October 2015: I-Perception
Christian A Kell, Maritza Darquea, Marion Behrens, Lorenzo Cordani, Christian Keller, Susanne Fuchs
Phonetic detail and lateralization of inner speech during covert sentence reading as well as overt reading in 32 right-handed healthy participants undergoing 3T fMRI were investigated. The number of voiceless and voiced consonants in the processed sentences was systematically varied. Participants listened to sentences, read them covertly, silently mouthed them while reading, and read them overtly. Condition comparisons allowed for the study of effects of externally versus self-generated auditory input and of somatosensory feedback related to or independent of voicing...
September 13, 2016: Human Brain Mapping
Joanne Cleland, James M Scobbie, Cornelia Heyde, Zoe Roxburgh, Alan A Wrench
Acoustic and articulatory studies demonstrate covert contrast in perceptually neutralised phonemic contrasts in both typical children and children with speech disorders. These covert contrasts are thought to be relatively common and symptomatic of phonetic speech disorders. However, clinicians in the speech therapy clinic have had no easy way of identifying this covertness. This study uses ultrasound tongue imaging to compare tongue contours for /t/and /k/in seven children with persistent velar fronting. We present a method of overlaying tongue contours to identify covert contrast at the articulatory level...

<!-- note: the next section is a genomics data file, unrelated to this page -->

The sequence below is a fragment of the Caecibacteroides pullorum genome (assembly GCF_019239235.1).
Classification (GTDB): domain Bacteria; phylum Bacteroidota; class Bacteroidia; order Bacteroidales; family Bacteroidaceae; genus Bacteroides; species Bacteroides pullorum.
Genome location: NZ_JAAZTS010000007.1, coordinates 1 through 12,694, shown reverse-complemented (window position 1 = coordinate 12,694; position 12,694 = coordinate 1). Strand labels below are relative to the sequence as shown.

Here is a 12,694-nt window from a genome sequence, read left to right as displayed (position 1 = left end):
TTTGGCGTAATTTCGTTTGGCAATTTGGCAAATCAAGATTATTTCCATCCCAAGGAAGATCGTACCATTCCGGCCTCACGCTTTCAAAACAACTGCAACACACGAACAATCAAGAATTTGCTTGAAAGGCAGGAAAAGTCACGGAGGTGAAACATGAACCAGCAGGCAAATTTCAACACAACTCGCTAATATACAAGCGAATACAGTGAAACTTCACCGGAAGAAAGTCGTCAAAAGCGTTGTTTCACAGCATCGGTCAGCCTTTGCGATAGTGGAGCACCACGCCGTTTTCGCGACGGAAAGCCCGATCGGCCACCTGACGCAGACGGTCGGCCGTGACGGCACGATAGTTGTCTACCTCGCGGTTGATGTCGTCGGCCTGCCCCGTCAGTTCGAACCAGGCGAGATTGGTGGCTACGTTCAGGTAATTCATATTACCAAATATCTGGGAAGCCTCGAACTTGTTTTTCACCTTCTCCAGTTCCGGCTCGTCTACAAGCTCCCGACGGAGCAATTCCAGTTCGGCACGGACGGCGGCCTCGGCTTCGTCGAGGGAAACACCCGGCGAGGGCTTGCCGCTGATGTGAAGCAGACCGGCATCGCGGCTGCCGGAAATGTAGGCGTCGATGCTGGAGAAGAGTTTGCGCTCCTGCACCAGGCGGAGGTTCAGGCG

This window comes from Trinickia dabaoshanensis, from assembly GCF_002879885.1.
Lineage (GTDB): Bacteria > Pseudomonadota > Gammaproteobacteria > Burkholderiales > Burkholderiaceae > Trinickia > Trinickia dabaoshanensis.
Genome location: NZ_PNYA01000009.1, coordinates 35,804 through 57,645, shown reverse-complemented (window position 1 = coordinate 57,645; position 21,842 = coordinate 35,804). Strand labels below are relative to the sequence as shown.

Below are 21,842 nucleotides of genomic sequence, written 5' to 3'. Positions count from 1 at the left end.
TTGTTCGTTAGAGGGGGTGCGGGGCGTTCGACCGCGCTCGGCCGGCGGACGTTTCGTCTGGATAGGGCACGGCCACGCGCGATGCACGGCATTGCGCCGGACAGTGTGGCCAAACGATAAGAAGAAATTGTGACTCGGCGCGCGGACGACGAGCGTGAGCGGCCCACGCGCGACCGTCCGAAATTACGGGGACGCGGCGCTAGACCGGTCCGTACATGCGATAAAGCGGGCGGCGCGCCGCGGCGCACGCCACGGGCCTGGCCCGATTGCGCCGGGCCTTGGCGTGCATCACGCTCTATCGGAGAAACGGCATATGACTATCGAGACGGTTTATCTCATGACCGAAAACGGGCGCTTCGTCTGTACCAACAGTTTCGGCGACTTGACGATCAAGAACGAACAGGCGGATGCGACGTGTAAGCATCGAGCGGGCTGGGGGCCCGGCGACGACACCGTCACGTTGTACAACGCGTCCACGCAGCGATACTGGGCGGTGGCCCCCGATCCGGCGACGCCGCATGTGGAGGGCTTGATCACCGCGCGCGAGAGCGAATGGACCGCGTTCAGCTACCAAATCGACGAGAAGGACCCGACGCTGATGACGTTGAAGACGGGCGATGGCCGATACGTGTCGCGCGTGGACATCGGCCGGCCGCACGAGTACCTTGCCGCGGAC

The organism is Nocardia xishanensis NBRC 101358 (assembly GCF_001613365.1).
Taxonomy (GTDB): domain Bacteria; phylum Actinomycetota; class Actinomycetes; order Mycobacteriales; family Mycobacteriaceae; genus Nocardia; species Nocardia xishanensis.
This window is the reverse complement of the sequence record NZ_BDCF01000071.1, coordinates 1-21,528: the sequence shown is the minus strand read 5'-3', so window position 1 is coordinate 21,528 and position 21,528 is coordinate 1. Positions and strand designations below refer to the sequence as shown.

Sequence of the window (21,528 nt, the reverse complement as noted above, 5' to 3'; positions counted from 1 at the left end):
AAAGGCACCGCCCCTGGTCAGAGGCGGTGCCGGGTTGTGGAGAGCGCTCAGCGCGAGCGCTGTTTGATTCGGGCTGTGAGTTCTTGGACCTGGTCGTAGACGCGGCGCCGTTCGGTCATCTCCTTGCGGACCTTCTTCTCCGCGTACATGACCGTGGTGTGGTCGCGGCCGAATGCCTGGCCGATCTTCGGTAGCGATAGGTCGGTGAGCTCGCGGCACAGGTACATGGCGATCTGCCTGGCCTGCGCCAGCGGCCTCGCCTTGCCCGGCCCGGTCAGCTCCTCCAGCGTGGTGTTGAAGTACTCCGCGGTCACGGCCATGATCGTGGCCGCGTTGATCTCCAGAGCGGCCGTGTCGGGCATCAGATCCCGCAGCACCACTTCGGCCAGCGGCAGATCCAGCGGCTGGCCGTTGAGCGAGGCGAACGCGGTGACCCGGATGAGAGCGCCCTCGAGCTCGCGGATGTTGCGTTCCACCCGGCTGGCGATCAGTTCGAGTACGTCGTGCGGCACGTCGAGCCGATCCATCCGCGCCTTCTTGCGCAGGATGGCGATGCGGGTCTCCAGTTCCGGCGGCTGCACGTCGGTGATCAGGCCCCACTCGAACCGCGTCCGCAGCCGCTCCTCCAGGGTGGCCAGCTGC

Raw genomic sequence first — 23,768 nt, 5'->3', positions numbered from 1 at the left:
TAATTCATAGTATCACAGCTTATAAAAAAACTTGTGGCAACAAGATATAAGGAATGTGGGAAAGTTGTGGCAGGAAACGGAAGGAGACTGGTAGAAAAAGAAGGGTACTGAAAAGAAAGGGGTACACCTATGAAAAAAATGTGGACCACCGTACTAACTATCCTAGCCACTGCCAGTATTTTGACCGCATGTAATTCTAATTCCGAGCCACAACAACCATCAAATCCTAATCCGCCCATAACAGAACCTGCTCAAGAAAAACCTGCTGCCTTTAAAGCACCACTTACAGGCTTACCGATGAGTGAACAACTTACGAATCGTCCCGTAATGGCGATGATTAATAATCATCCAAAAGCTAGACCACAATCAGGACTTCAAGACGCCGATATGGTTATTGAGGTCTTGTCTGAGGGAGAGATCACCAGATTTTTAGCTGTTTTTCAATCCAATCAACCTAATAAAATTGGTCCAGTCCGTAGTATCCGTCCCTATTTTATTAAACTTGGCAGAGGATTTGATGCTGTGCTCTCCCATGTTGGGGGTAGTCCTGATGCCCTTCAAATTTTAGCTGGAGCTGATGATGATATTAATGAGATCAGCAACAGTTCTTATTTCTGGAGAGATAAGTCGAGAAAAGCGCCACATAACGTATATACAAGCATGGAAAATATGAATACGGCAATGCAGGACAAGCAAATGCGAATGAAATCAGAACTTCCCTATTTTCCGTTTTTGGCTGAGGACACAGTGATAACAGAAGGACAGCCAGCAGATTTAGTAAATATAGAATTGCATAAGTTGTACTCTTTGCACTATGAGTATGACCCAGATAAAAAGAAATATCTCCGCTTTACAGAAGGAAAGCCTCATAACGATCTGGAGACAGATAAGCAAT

September 9, 2016: Clinical Linguistics & Phonetics
David W Gow, Bruna B Olson
Sentential context influences the way that listeners identify phonetically ambiguous or perceptual degraded speech sounds. Unfortunately, inherent inferential limitations on the interpretation of behavioral or BOLD imaging results make it unclear whether context influences perceptual processing directly, or acts at a post-perceptual decision stage. In this paper, we use Kalman-filter enabled Granger causation analysis of MR-constrained MEG/EEG data to distinguish between these possibilities. Using a retrospective probe verification task, we found that sentential context strongly affected the interpretation of words with ambiguous initial voicing (e...